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Hastings' Dictionary of the New Testament

Wedding Garment

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WEDDING GARMENT.—The parable in which the incident of the wedding garment occurs is recorded in Matthew 22:1 ff. As there is good reason to “believe that the similar story told in Luke 14:16 ff. is not a different version of the same parable, but another teaching given on a different occasion, there will be no attempt made to find what light Lk.’s parable of the Great Supper throws on it. The wedding garment fits in as naturally with Mt.’s story as it would be out of place in Lk.’s.

Questions have been discussed with much learning as to whether the wedding garment means the righteousness of Christ or the righteousness of good works, whether it be something that we must do for ourselves or something that is done for us. The story, however, makes it quite plain that it is nothing we can do for ourselves. Those gathered from the highways and lanes had certainly no opportunity for making themselves garments that would be fit for the royal presence. There is no occasion to search for illustrations showing that in the East it was not uncommon at high festivals to provide guests with suitable garments, because whether that was the case or not historically, it is certainly the case parabolically. The attitude of the king throughout the story is represented as so generous that it is inconceivable that he should fling one of his guests into a dungeon because he was unable to find for himself a suitable marriage garment. The man is punished for his impudence in supposing that he could come into the king’s presence just as he was. If, then, we inquire what the truth is that our Lord wishes to express, it is plainly this, which we find again and again in Scripture, that no one is clean in God’s sight. And when this sinful condition is contrasted with God’s absolute holiness, no conclusion can be drawn but that man as he is cannot stand in God’s presence.

The wedding garment means, then, something that God supplies, enabling the sinner to stand in His presence. Now there is nothing in the spiritual world that properly answers to a cloak or garment. Here, dress may effect a deception, may make a man appear to be what he is not, but there all is real, and the character is seen through and through. Commentators have therefore rightly felt that the wedding garment must denote an element in character. It is not, on the one hand, what is popularly known as good works, because they may have no root in the character; nor is it some fictitious imputation of what does not really belong to us; nor is it, as Archer Butler suggests, a spirit of sympathetic joy with the wedding festivities. It is something the lack of which deserves searching judgment, the presence of which is absolutely necessary. What is it? Is it not that definite relationship with Christ which is so clearly expressed in the hymn—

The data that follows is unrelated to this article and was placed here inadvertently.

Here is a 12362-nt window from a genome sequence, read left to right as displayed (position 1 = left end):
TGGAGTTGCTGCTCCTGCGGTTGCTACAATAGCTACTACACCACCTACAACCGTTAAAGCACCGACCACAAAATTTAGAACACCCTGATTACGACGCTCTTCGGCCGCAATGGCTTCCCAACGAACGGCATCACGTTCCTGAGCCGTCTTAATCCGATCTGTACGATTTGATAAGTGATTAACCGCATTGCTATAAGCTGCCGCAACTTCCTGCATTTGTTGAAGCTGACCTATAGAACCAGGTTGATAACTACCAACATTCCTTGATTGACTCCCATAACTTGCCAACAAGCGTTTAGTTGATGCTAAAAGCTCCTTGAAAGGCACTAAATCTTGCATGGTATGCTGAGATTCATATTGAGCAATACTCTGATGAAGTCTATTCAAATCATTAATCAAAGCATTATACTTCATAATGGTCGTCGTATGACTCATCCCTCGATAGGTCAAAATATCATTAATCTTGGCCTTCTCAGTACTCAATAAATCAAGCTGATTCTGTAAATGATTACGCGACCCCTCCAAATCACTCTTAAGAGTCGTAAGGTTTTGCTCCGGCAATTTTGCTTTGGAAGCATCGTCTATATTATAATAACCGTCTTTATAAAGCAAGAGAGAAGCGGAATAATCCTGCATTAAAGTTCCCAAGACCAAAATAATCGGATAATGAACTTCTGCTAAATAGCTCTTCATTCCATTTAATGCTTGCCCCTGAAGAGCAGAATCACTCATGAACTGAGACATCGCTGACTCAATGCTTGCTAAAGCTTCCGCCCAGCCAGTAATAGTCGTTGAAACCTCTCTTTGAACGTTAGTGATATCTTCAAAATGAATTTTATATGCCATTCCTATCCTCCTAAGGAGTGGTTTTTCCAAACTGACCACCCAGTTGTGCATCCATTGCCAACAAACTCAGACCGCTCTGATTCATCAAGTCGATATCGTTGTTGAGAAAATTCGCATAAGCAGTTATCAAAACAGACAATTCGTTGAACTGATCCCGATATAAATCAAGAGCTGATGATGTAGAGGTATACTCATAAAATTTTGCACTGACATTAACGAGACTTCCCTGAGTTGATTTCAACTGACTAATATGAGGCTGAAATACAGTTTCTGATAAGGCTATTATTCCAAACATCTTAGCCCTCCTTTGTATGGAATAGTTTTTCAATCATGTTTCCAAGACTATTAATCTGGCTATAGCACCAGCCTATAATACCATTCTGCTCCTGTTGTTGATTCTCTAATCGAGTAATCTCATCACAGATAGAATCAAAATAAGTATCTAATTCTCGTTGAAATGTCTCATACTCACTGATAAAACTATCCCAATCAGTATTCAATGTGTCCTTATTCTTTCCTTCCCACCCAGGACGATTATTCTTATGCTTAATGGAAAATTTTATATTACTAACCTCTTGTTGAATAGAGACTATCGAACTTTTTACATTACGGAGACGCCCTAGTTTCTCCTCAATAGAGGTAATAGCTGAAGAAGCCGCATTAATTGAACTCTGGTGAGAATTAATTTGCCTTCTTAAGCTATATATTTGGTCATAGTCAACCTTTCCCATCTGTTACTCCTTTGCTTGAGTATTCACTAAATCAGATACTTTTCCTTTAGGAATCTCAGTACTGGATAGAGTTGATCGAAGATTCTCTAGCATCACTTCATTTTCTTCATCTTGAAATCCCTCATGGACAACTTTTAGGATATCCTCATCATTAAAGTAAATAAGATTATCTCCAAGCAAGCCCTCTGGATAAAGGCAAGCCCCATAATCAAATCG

‘Rock of Ages cleft for me,

Let me hide myself in thee,’

a relationship implying the closest possible union? It is not something fictitious or unreal, but something which the fact of sin demands. For just as the spirit of independence is a ridiculous assumption for the creature in the presence of his Creator, so that of dependence on a perfect character carries with it a definite moral quality.

It may be said that this interpretation explains the substantive but not the adjective, that we have a meaning for ‘garment’ but not for ‘wedding garment.’ The wedding of the parable stands for the union of God with humanity—the Incarnation, as we call it. The indifference to that fact is the heaviest condemnation the world can receive. That was the blunder of the commercial people of our Lord’s time, who were so engrossed with their own business as to pay no attention to the presence of Christ in the world, and who, when it seemed as though it would interfere with their concerns, did their best to destroy it. The blunder of the outcast is to suppose that this wonderful condescension was not necessary. It is this that is depicted in the incident of the wedding garment.

G. H. S. Walpole.

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These files are public domain.
Text Courtesy of Used by Permission.

Bibliography Information
Hastings, James. Entry for 'Wedding Garment'. Hastings' Dictionary of the New Testament. 1906-1918.

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